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A SUPPLIER’S VIEW ON SLEEVE SELECTION


Pure insulating sleeves have their place, but more often than not, exothermic-insulating sleeves provide the greatest benefit in steel casting, according to representatives of Foseco, Cleveland, Ohio. (Foseco refers to its exothermic sleeves as exothermic-insu- lating and traditional insulating sleeves as pure insulating.) “Exothermic-insulating sleeves have a thermal advantage as compared to a pure insulating sleeve. You can feed the same casting section in a modulus-controlled application using an exothermic-insulating sleeve containing less metal volume,” said Bob Sisetski, marketing and technical manager. According to Sisetski, the introduction of pure insulating sleeves allows steel casters to reduce their risers by 1 in. in diam- eter compared to a sand riser. Exothermic-insulating sleeves allow them to reduce riser diameter by an additional inch. The resulting yield advantage, backed by simulation predictions, convinces most steel casting facilities to use exothermic-insulating sleeves, according to Foseco product development manager Tony Midea. “We use a methoding software containing thermal data on all our feeding products to give us an idea what sleeve


not as efficient as the sleeved risers. Te results from the 2 x 2-in. bar


suggested the exothermic sleeve is more efficient on smaller sections. However, it could be argued the difference between insulating and exothermic sleeves are so slight as to


type and configuration is optimal,” Midea said. Steel casters can improve their simulation results by ensuring they have accurate thermal data for their metal and mold materials. “Exothermic-insulating sleeves should be the product of choice, unless the [steel casting facility] is running into some specific constraint,” Sisetski said.


When pouring an alloy sensitive to carbon pickup, insulating sleeves are a safer option, Sisetski said. For alloys sensitive to aluminum-nitride cracking, he pointed out that exothermic-insulat- ing sleeves with a refractory coating, pure insulating sleeves, or mildly exothermic-insulating sleeves with a low aluminum content are possible alternatives.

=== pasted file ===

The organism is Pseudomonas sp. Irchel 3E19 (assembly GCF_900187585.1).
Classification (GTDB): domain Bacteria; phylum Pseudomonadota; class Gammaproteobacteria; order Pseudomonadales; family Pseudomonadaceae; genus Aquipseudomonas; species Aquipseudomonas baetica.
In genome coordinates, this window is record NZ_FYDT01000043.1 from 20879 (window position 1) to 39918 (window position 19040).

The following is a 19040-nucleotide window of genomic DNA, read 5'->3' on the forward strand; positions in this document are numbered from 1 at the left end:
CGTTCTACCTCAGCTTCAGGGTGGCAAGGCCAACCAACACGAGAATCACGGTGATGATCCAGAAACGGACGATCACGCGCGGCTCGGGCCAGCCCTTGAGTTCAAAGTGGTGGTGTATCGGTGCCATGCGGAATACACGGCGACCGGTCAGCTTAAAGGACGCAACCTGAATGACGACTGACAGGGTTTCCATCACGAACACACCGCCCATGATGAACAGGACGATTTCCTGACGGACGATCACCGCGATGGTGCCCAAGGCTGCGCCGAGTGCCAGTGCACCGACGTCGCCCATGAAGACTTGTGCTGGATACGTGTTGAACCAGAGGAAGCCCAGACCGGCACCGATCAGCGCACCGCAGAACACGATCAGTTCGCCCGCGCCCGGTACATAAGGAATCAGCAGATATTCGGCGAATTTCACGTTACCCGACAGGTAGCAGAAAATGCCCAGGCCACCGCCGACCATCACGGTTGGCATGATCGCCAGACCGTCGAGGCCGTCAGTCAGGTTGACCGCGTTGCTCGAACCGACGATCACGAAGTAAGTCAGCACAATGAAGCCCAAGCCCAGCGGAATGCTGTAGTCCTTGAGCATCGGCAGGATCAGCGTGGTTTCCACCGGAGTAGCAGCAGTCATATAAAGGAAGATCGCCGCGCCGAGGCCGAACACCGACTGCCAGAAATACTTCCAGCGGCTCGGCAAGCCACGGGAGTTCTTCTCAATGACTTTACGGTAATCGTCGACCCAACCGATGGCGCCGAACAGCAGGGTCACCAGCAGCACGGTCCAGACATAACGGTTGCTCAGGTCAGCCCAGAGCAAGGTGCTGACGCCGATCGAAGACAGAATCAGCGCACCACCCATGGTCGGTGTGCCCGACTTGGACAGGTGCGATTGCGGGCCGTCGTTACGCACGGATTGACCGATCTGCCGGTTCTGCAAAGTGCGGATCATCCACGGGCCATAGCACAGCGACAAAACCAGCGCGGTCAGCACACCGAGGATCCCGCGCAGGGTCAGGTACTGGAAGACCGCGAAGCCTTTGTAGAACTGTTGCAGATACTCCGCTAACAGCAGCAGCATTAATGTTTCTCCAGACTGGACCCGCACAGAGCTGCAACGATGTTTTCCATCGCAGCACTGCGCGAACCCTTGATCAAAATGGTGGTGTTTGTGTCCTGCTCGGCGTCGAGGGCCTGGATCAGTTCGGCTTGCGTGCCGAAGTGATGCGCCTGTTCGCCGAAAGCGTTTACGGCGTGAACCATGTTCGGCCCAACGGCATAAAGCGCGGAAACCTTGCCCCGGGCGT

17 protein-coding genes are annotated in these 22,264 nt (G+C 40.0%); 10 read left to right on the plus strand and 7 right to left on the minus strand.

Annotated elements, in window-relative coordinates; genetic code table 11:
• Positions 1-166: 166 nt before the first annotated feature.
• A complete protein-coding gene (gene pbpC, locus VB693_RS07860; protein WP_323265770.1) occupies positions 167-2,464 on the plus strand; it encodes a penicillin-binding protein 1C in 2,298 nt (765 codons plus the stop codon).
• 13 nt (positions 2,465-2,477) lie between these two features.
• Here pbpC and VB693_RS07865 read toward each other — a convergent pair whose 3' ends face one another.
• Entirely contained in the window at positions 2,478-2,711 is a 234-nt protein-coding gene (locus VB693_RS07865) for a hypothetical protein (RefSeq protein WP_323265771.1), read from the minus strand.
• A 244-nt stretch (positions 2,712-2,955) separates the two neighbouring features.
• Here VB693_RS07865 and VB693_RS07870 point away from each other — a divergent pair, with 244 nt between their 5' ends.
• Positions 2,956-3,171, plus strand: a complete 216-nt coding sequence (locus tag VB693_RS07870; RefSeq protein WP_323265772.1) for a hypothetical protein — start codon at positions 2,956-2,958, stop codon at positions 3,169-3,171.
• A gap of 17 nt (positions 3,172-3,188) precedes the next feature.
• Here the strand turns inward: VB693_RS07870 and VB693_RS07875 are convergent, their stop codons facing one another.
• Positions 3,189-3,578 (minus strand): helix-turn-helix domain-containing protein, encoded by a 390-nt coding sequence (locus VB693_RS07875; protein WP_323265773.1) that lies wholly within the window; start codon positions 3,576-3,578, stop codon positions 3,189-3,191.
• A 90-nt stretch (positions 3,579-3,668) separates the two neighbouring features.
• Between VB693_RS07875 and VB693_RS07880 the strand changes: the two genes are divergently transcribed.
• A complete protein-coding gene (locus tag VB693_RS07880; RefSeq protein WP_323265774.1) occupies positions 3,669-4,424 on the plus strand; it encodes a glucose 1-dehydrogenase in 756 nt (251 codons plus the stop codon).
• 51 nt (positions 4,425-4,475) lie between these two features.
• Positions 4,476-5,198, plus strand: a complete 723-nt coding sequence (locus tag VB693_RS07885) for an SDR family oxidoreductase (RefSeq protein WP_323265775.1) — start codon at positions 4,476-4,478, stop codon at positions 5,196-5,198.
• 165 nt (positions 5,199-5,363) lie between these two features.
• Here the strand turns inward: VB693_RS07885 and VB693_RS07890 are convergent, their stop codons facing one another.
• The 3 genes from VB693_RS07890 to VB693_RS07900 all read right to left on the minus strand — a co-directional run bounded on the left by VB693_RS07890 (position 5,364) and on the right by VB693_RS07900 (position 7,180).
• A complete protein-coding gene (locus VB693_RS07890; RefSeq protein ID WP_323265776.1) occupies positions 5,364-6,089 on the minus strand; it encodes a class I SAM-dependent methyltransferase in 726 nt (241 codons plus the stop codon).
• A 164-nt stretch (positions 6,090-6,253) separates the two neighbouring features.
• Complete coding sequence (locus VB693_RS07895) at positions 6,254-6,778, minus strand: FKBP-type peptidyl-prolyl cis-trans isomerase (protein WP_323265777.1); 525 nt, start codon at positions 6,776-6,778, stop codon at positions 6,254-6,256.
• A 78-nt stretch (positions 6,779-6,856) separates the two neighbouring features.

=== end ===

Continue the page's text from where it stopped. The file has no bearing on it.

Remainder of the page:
While exothermic-insulating sleeves cost more than pure insulating sleeves, Midea said for modulus controlled applications, exothermic-insulating sleeves are generally more cost effective than pure insulating sleeves. “There’s just so much benefit when you get that extra 1-in. diameter out of the riser in steel casting,” he said. —Shannon Wetzel, Senior Editor


be negligible. Flask size restrictions and metal availability still should be considered in sleeve choice. Some preliminary work using


both sleeves (3-in. diameter, 6 in. tall) showed the insulating sleeve providing better yield (Fig. 2).


The Responses Following are main points from


each survey respondent, all of which answered the questions anonymously. Company A: Uses sand risers 90% of the time and insulating risers the rest of the time. It has found that


Fig. 2. Facilities using both exothermic and insulating sleeves have conflicting practices when opting for a particular sleeve type. 40 | MODERN CASTING May 2011


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